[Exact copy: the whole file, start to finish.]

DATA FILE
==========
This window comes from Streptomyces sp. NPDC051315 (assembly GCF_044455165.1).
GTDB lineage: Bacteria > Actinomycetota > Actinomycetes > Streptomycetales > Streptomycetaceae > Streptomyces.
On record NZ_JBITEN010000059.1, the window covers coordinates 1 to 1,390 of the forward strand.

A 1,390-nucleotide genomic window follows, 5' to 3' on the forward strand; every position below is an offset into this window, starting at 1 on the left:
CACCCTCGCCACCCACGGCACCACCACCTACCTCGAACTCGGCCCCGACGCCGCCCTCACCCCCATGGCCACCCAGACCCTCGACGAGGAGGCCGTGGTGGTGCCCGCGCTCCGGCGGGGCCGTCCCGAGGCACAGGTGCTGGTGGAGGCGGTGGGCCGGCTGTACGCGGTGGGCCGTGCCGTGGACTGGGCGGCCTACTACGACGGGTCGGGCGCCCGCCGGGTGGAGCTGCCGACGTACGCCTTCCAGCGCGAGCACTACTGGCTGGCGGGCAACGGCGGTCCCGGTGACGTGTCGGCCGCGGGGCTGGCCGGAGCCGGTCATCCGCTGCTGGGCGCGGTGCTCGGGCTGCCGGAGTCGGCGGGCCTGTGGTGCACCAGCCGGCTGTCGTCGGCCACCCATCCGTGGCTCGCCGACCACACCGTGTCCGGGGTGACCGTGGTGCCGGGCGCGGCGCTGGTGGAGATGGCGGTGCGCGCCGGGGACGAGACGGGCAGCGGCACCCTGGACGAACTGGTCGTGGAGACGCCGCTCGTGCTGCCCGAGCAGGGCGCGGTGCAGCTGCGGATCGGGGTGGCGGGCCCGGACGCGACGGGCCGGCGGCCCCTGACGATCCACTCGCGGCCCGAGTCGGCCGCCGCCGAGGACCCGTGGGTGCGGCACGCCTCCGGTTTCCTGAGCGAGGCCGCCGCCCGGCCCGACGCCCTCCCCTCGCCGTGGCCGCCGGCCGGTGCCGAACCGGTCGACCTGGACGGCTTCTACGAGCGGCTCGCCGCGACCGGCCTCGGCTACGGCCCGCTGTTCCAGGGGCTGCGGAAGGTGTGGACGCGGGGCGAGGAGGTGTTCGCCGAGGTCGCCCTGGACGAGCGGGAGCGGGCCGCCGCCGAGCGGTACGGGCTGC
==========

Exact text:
This window comes from Streptomyces sp. NPDC051315 (assembly GCF_044455165.1).
GTDB lineage: Bacteria > Actinomycetota > Actinomycetes > Streptomycetales > Streptomycetaceae > Streptomyces.
On record NZ_JBITEN010000059.1, the window covers coordinates 1 to 1,390 of the forward strand.

A 1,390-nucleotide genomic window follows, 5' to 3' on the forward strand; every position below is an offset into this window, starting at 1 on the left:
CACCCTCGCCACCCACGGCACCACCACCTACCTCGAACTCGGCCCCGACGCCGCCCTCACCCCCATGGCCACCCAGACCCTCGACGAGGAGGCCGTGGTGGTGCCCGCGCTCCGGCGGGGCCGTCCCGAGGCACAGGTGCTGGTGGAGGCGGTGGGCCGGCTGTACGCGGTGGGCCGTGCCGTGGACTGGGCGGCCTACTACGACGGGTCGGGCGCCCGCCGGGTGGAGCTGCCGACGTACGCCTTCCAGCGCGAGCACTACTGGCTGGCGGGCAACGGCGGTCCCGGTGACGTGTCGGCCGCGGGGCTGGCCGGAGCCGGTCATCCGCTGCTGGGCGCGGTGCTCGGGCTGCCGGAGTCGGCGGGCCTGTGGTGCACCAGCCGGCTGTCGTCGGCCACCCATCCGTGGCTCGCCGACCACACCGTGTCCGGGGTGACCGTGGTGCCGGGCGCGGCGCTGGTGGAGATGGCGGTGCGCGCCGGGGACGAGACGGGCAGCGGCACCCTGGACGAACTGGTCGTGGAGACGCCGCTCGTGCTGCCCGAGCAGGGCGCGGTGCAGCTGCGGATCGGGGTGGCGGGCCCGGACGCGACGGGCCGGCGGCCCCTGACGATCCACTCGCGGCCCGAGTCGGCCGCCGCCGAGGACCCGTGGGTGCGGCACGCCTCCGGTTTCCTGAGCGAGGCCGCCGCCCGGCCCGACGCCCTCCCCTCGCCGTGGCCGCCGGCCGGTGCCGAACCGGTCGACCTGGACGGCTTCTACGAGCGGCTCGCCGCGACCGGCCTCGGCTACGGCCCGCTGTTCCAGGGGCTGCGGAAGGTGTGGACGCGGGGCGAGGAGGTGTTCGCCGAGGTCGCCCTGGACGAGCGGGAGCGGGCCGCCGCCGAGCGGTACGGGCTGC